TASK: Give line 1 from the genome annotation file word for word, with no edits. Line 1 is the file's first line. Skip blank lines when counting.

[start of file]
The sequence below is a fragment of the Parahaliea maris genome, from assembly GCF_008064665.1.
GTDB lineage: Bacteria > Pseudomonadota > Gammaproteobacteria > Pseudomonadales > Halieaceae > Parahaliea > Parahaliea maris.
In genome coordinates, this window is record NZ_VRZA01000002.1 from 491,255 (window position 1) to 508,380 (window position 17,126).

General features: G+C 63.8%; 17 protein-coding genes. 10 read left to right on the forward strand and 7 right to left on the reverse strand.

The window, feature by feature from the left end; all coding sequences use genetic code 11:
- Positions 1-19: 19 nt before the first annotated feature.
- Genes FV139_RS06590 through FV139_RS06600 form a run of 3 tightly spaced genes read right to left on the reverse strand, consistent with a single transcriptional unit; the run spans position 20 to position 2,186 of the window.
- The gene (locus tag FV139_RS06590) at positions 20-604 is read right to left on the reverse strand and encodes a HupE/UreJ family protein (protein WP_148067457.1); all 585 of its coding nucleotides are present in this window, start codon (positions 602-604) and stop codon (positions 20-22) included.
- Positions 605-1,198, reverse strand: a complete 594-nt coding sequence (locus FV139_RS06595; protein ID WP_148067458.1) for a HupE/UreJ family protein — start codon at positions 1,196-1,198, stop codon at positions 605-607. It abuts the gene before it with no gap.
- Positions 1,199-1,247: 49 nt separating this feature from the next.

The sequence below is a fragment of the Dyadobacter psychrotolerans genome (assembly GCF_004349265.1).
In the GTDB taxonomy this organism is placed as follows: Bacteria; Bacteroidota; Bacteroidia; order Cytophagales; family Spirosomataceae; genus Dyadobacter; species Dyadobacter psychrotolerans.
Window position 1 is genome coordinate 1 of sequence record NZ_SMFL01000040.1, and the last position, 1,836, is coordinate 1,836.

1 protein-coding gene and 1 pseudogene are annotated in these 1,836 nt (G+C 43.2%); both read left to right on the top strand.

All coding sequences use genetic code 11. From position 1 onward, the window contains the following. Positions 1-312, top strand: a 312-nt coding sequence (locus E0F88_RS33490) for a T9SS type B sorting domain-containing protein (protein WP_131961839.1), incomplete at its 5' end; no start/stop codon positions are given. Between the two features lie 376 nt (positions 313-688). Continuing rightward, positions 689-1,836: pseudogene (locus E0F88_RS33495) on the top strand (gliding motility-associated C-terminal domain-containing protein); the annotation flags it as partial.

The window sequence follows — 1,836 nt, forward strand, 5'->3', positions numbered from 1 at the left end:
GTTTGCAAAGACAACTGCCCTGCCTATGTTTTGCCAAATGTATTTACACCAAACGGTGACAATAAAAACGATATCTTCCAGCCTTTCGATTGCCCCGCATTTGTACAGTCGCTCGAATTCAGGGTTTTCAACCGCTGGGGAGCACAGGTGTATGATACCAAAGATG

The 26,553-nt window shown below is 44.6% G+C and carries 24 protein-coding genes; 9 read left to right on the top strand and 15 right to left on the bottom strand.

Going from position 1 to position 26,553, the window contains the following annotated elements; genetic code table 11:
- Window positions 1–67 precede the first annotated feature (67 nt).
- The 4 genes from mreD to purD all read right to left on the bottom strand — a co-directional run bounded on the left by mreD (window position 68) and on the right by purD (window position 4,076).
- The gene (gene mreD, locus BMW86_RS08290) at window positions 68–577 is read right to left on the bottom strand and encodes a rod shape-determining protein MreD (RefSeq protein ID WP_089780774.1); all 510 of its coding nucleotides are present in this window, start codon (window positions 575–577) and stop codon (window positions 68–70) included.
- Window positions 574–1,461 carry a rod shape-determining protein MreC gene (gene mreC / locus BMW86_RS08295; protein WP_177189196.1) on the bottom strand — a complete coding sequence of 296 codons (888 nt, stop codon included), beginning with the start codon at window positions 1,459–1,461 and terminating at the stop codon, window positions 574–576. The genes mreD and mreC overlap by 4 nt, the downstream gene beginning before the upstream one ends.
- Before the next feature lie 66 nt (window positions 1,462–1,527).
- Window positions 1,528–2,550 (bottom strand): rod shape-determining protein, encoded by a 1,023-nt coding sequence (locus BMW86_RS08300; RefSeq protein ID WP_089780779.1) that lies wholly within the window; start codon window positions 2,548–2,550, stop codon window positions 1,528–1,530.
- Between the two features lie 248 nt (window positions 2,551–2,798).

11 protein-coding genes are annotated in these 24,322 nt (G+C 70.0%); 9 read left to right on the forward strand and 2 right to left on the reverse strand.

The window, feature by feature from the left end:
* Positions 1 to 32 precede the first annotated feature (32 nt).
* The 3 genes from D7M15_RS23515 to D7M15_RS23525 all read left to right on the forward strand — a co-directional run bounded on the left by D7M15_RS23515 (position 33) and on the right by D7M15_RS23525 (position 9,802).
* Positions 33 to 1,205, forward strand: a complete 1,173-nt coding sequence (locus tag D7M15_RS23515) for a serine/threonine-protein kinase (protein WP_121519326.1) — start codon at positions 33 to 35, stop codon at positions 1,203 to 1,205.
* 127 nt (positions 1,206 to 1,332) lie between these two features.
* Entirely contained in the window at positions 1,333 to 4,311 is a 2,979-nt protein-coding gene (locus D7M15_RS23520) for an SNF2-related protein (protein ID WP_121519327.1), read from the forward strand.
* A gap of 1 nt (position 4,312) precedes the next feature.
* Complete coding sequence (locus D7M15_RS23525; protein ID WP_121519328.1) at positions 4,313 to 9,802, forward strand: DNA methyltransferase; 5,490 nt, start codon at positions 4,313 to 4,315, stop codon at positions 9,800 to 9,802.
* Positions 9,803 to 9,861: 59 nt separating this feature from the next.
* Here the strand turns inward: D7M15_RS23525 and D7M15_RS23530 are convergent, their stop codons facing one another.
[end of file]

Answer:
The sequence below is a fragment of the Parahaliea maris genome, from assembly GCF_008064665.1.